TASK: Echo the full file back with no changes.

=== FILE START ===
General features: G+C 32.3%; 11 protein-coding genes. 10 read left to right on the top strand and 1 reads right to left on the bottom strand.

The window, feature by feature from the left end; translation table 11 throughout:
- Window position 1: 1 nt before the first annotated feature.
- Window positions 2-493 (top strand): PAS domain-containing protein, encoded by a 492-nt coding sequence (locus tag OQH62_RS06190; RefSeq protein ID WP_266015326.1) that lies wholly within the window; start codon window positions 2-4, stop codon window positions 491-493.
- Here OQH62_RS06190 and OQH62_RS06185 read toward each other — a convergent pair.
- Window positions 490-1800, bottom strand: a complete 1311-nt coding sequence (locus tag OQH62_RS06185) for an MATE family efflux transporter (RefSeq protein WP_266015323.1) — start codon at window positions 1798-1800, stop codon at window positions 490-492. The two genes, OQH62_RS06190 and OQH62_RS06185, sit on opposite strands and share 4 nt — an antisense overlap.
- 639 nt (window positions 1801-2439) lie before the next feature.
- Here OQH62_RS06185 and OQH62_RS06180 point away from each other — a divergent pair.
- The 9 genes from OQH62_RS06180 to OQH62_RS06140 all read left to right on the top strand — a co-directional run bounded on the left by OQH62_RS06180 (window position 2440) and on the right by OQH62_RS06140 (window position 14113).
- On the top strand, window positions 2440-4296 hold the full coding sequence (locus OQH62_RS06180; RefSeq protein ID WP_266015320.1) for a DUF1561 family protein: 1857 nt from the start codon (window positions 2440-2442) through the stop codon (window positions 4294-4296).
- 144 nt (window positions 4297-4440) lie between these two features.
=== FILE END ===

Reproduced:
General features: G+C 32.3%; 11 protein-coding genes. 10 read left to right on the top strand and 1 reads right to left on the bottom strand.

The window, feature by feature from the left end; translation table 11 throughout:
- Window position 1: 1 nt before the first annotated feature.
- Window positions 2-493 (top strand): PAS domain-containing protein, encoded by a 492-nt coding sequence (locus tag OQH62_RS06190; RefSeq protein ID WP_266015326.1) that lies wholly within the window; start codon window positions 2-4, stop codon window positions 491-493.
- Here OQH62_RS06190 and OQH62_RS06185 read toward each other — a convergent pair.
- Window positions 490-1800, bottom strand: a complete 1311-nt coding sequence (locus tag OQH62_RS06185) for an MATE family efflux transporter (RefSeq protein WP_266015323.1) — start codon at window positions 1798-1800, stop codon at window positions 490-492. The two genes, OQH62_RS06190 and OQH62_RS06185, sit on opposite strands and share 4 nt — an antisense overlap.
- 639 nt (window positions 1801-2439) lie before the next feature.
- Here OQH62_RS06185 and OQH62_RS06180 point away from each other — a divergent pair.
- The 9 genes from OQH62_RS06180 to OQH62_RS06140 all read left to right on the top strand — a co-directional run bounded on the left by OQH62_RS06180 (window position 2440) and on the right by OQH62_RS06140 (window position 14113).
- On the top strand, window positions 2440-4296 hold the full coding sequence (locus OQH62_RS06180; RefSeq protein ID WP_266015320.1) for a DUF1561 family protein: 1857 nt from the start codon (window positions 2440-2442) through the stop codon (window positions 4294-4296).
- 144 nt (window positions 4297-4440) lie between these two features.